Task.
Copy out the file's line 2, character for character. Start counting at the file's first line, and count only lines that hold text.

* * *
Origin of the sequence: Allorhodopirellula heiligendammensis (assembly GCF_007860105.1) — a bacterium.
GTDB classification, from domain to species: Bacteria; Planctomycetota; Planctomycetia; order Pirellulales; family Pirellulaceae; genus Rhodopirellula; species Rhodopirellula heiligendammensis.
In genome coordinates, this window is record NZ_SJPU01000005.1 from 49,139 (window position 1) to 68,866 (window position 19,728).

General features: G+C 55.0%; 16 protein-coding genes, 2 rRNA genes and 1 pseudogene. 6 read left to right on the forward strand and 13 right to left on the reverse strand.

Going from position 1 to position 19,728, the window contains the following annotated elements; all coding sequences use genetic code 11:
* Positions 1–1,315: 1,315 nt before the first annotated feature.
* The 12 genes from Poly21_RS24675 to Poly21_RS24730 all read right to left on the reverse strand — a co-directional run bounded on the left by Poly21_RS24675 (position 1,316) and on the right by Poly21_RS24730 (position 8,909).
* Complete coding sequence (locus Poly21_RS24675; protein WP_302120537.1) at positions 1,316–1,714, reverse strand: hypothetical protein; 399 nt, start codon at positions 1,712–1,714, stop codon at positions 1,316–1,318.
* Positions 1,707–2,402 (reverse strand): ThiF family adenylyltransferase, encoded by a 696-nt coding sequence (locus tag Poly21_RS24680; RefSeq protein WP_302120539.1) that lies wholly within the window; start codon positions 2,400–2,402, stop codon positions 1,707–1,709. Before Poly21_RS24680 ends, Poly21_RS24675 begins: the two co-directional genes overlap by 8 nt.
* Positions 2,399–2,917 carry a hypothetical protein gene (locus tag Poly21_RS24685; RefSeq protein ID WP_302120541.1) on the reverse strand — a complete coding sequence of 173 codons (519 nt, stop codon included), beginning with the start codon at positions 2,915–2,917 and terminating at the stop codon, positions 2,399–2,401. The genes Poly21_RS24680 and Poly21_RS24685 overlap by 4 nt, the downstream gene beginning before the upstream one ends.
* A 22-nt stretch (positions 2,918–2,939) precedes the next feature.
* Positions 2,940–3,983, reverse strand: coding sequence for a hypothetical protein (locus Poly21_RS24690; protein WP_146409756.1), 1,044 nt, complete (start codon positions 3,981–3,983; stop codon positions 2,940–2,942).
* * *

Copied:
GTDB classification, from domain to species: Bacteria; Planctomycetota; Planctomycetia; order Pirellulales; family Pirellulaceae; genus Rhodopirellula; species Rhodopirellula heiligendammensis.